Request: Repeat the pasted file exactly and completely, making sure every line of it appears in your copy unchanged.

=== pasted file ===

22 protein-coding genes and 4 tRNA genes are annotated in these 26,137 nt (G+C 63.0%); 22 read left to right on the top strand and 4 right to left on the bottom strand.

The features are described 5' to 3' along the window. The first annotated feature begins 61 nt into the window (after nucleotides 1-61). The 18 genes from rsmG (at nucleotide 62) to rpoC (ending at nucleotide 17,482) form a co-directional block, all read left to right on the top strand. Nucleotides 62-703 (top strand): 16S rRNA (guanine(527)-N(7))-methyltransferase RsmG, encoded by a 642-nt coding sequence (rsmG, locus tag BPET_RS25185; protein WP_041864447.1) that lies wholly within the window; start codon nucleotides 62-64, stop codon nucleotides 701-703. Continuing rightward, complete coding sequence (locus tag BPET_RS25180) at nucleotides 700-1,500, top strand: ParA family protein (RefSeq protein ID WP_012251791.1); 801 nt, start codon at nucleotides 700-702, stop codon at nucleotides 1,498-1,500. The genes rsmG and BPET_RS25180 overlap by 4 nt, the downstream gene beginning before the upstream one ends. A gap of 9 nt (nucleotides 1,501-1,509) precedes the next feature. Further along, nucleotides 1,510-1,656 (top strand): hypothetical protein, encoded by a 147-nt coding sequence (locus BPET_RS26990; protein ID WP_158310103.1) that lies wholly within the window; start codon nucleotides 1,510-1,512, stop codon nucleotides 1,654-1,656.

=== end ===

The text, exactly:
22 protein-coding genes and 4 tRNA genes are annotated in these 26,137 nt (G+C 63.0%); 22 read left to right on the top strand and 4 right to left on the bottom strand.

The features are described 5' to 3' along the window. The first annotated feature begins 61 nt into the window (after nucleotides 1-61). The 18 genes from rsmG (at nucleotide 62) to rpoC (ending at nucleotide 17,482) form a co-directional block, all read left to right on the top strand. Nucleotides 62-703 (top strand): 16S rRNA (guanine(527)-N(7))-methyltransferase RsmG, encoded by a 642-nt coding sequence (rsmG, locus tag BPET_RS25185; protein WP_041864447.1) that lies wholly within the window; start codon nucleotides 62-64, stop codon nucleotides 701-703. Continuing rightward, complete coding sequence (locus tag BPET_RS25180) at nucleotides 700-1,500, top strand: ParA family protein (RefSeq protein ID WP_012251791.1); 801 nt, start codon at nucleotides 700-702, stop codon at nucleotides 1,498-1,500. The genes rsmG and BPET_RS25180 overlap by 4 nt, the downstream gene beginning before the upstream one ends. A gap of 9 nt (nucleotides 1,501-1,509) precedes the next feature. Further along, nucleotides 1,510-1,656 (top strand): hypothetical protein, encoded by a 147-nt coding sequence (locus BPET_RS26990; protein ID WP_158310103.1) that lies wholly within the window; start codon nucleotides 1,510-1,512, stop codon nucleotides 1,654-1,656.